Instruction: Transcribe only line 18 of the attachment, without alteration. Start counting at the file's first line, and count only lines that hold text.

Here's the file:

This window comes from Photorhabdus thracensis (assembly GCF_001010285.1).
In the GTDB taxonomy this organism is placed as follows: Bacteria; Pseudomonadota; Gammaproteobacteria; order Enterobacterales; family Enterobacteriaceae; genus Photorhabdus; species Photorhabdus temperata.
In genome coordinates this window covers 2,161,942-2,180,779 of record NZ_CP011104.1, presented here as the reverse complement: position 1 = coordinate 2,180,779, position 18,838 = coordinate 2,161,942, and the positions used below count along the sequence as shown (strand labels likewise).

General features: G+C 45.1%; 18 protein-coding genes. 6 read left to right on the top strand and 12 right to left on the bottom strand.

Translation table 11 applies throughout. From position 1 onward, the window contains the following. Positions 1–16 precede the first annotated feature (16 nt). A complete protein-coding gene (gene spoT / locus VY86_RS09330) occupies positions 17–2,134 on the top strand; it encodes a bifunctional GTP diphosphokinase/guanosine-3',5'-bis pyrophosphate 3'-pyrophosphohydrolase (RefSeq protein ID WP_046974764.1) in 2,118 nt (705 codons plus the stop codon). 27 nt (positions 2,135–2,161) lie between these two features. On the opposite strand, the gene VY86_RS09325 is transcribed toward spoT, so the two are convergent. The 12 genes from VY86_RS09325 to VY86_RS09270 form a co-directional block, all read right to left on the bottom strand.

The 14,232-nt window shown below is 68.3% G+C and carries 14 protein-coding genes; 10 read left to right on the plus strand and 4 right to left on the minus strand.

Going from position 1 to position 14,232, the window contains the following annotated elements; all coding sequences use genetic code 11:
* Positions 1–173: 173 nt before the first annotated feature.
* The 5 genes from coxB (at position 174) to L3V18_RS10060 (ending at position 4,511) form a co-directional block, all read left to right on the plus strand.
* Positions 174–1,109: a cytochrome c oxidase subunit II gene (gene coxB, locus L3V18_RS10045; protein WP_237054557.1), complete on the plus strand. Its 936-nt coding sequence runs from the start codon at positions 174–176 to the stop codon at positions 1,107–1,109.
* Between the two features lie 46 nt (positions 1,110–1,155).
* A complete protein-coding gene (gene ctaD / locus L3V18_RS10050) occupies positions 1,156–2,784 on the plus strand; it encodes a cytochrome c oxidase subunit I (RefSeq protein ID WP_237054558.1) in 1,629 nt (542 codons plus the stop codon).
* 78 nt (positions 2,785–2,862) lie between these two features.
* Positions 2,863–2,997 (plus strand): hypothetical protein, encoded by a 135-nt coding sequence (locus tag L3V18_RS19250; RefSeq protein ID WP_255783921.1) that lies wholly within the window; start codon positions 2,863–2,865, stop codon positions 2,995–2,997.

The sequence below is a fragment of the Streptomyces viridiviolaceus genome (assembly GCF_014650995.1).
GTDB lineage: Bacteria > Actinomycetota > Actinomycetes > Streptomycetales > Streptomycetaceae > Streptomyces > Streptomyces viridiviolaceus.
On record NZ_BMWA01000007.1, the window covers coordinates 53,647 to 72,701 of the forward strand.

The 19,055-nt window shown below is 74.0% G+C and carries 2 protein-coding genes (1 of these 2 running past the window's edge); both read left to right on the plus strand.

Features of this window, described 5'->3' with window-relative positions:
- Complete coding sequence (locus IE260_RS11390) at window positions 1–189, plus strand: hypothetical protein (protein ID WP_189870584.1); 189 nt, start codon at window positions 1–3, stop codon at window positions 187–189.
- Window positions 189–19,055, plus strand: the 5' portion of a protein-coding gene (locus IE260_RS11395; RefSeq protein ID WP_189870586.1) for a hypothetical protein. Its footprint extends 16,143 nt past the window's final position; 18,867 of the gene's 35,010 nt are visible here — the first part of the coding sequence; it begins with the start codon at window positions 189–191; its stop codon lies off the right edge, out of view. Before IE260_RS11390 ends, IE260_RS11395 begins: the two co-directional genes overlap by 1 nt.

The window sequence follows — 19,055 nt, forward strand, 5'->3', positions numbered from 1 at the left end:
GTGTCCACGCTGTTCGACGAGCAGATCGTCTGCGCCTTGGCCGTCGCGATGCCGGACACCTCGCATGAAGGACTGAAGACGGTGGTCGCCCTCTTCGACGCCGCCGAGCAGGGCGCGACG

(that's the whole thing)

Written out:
The 19,055-nt window shown below is 74.0% G+C and carries 2 protein-coding genes (1 of these 2 running past the window's edge); both read left to right on the plus strand.